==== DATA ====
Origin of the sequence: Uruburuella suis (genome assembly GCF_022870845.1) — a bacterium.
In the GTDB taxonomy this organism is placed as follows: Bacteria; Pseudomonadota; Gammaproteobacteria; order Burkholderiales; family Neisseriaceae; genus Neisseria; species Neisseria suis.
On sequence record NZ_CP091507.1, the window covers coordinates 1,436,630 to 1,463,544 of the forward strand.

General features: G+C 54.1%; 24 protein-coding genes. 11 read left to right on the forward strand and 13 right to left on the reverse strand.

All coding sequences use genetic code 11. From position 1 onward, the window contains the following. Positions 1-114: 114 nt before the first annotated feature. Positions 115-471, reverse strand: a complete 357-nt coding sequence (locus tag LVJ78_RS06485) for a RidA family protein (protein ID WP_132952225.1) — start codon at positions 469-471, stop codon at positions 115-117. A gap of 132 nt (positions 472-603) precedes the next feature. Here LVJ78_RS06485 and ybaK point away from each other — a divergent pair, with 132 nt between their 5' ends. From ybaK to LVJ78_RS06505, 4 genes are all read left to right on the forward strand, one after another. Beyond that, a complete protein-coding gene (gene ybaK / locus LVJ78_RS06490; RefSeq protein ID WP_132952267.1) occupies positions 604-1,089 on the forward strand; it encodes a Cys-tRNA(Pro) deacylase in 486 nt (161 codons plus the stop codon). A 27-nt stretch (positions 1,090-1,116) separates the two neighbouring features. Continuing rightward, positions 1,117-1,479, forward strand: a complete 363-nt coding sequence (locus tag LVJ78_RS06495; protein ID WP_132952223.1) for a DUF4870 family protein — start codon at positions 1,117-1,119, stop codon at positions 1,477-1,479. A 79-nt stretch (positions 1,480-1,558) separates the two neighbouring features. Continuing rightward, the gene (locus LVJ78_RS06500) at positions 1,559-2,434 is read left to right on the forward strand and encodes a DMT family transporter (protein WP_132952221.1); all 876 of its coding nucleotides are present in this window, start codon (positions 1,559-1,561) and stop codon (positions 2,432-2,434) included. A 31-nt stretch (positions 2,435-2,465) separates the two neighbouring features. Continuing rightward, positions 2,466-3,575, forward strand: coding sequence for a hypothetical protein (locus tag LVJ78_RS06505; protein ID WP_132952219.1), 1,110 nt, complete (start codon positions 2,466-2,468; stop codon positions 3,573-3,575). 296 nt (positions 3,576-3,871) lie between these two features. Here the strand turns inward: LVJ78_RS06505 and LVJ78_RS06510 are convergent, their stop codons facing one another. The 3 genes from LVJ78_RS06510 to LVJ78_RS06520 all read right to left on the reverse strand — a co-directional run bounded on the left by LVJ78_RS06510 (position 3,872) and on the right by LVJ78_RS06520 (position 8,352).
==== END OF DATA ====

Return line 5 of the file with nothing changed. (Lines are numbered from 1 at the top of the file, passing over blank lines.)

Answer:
All coding sequences use genetic code 11. From position 1 onward, the window contains the following. Positions 1-114: 114 nt before the first annotated feature. Positions 115-471, reverse strand: a complete 357-nt coding sequence (locus tag LVJ78_RS06485) for a RidA family protein (protein ID WP_132952225.1) — start codon at positions 469-471, stop codon at positions 115-117. A gap of 132 nt (positions 472-603) precedes the next feature. Here LVJ78_RS06485 and ybaK point away from each other — a divergent pair, with 132 nt between their 5' ends. From ybaK to LVJ78_RS06505, 4 genes are all read left to right on the forward strand, one after another. Beyond that, a complete protein-coding gene (gene ybaK / locus LVJ78_RS06490; RefSeq protein ID WP_132952267.1) occupies positions 604-1,089 on the forward strand; it encodes a Cys-tRNA(Pro) deacylase in 486 nt (161 codons plus the stop codon). A 27-nt stretch (positions 1,090-1,116) separates the two neighbouring features. Continuing rightward, positions 1,117-1,479, forward strand: a complete 363-nt coding sequence (locus tag LVJ78_RS06495; protein ID WP_132952223.1) for a DUF4870 family protein — start codon at positions 1,117-1,119, stop codon at positions 1,477-1,479. A 79-nt stretch (positions 1,480-1,558) separates the two neighbouring features. Continuing rightward, the gene (locus LVJ78_RS06500) at positions 1,559-2,434 is read left to right on the forward strand and encodes a DMT family transporter (protein WP_132952221.1); all 876 of its coding nucleotides are present in this window, start codon (positions 1,559-1,561) and stop codon (positions 2,432-2,434) included. A 31-nt stretch (positions 2,435-2,465) separates the two neighbouring features. Continuing rightward, positions 2,466-3,575, forward strand: coding sequence for a hypothetical protein (locus tag LVJ78_RS06505; protein ID WP_132952219.1), 1,110 nt, complete (start codon positions 2,466-2,468; stop codon positions 3,573-3,575). 296 nt (positions 3,576-3,871) lie between these two features. Here the strand turns inward: LVJ78_RS06505 and LVJ78_RS06510 are convergent, their stop codons facing one another. The 3 genes from LVJ78_RS06510 to LVJ78_RS06520 all read right to left on the reverse strand — a co-directional run bounded on the left by LVJ78_RS06510 (position 3,872) and on the right by LVJ78_RS06520 (position 8,352).